Marie Fagan’s all-female biohazard team clean in places most people would fear to tread.
Criss-crossing Scotland, the Moodiesburn-based grime busters deal with everything from the disturbing to the downright disgusting.
Whether it’s cleaning up a property after a tragic undiscovered death or digging in drug dens for discarded hypodermic needles, Marie and Co are equipped for the dirtiest of dirty work.
It all began when Marie started looking for a new niche after she took over the recession-hit cleaning business started by her late dad Johnny.
Her fascination with US crime drama CSI sparked an idea to find out just who dealt with Scotland’s most grizzly scenes and her new plan began to take shape.
Following specialist biohazard training, Marie and partner in grime, best friend Lesley Wright, travel all over Scotland together, their long-standing friendship helping them deal with some of the distressing aspects of the job, like clearing up at death scenes.
Marie says: ‘People think the police automatically send someone in. They don’t.
“The families are given keys and told they need to clean up, but it’s probably best they don’t go in. It adds to people’s trauma. You don’t want the family to see that. I feel better if that’s all gone.”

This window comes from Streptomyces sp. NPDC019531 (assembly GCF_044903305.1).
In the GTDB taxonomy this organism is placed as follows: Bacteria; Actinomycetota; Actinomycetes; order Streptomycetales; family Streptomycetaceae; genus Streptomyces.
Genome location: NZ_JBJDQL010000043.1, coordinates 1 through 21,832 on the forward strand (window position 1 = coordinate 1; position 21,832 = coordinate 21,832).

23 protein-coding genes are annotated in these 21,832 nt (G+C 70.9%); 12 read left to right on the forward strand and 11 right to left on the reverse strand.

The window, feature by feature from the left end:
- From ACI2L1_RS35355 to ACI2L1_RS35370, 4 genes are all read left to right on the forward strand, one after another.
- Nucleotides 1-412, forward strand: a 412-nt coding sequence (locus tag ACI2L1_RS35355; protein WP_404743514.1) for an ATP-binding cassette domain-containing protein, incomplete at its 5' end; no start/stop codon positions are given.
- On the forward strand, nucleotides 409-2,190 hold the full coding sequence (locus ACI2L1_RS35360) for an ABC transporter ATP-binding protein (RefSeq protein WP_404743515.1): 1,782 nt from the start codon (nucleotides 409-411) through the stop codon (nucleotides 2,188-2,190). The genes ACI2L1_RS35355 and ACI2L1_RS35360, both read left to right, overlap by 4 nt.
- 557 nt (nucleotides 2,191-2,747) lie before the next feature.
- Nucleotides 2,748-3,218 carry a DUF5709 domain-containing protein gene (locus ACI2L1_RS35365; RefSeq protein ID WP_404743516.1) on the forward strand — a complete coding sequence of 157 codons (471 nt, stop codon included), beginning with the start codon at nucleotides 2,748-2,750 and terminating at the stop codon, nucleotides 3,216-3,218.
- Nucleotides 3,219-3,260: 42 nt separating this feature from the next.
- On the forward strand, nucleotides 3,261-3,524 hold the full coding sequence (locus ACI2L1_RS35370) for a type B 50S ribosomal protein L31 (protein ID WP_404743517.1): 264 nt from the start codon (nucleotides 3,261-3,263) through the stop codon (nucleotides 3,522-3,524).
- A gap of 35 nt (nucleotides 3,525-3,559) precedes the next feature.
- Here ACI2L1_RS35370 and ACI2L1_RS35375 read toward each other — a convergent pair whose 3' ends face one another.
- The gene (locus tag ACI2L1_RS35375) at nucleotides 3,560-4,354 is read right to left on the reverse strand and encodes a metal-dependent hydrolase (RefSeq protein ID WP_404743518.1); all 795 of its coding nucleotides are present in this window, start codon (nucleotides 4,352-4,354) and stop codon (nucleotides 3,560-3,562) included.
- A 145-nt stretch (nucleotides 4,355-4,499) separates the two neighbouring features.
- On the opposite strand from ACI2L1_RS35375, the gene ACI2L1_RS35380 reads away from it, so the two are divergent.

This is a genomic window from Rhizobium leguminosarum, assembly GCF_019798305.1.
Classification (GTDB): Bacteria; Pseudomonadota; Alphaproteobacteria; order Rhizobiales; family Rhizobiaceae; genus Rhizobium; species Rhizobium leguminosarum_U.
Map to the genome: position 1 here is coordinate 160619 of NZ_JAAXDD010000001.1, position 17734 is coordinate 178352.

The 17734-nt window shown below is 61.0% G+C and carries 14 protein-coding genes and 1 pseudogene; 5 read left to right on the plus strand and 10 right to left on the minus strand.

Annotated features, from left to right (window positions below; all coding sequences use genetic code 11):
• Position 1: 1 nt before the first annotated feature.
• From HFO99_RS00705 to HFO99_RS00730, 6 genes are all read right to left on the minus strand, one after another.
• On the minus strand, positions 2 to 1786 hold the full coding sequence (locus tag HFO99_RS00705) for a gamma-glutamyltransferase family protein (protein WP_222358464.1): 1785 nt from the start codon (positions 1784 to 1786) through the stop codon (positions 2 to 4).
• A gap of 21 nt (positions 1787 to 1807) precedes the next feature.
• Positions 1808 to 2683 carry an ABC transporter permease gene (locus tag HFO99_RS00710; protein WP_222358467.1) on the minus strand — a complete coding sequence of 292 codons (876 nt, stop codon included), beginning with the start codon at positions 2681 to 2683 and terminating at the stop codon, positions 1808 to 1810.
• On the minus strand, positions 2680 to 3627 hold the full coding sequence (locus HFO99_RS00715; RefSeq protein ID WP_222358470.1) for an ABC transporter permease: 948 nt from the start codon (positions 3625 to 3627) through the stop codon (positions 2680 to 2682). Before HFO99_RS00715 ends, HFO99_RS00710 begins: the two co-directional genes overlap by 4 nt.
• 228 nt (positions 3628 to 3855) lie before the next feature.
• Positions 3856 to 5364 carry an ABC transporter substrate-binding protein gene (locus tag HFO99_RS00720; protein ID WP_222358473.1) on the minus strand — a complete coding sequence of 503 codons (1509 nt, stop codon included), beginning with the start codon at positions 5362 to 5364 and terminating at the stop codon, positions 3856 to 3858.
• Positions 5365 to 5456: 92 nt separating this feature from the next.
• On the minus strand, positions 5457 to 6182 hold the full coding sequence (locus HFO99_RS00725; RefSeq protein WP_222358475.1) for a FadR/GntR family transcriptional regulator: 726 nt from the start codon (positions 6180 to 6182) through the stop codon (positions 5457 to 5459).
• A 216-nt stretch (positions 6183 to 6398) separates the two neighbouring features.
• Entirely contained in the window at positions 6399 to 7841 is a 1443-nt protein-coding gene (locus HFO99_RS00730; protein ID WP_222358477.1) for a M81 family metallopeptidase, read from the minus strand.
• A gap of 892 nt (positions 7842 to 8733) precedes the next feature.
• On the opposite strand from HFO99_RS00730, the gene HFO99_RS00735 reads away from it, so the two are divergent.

Lesley has her own way of dealing with the emotional after-effects: “I like to light a wee candle for the dead person just out of respect. To show them that even though we’re touching their belongings and we’re strangers, we still respect them.”
Cleaning up a workplace sewage spill or sweeping the streets at a festival might all be in a day’s work for the queens of clean, but as well as the heavy-duty cases, they also deal with challenging scenes of domestic chaos.
Marie and Lesley are currently training up the company’s newest recruit – Marie’s daughter Rhiannon.
They will feature on a new BBC One Scotland documentary ‘Grime Scene Queens’, which viewers can catch tonight, Wednesday, February 10, at 10.40pm.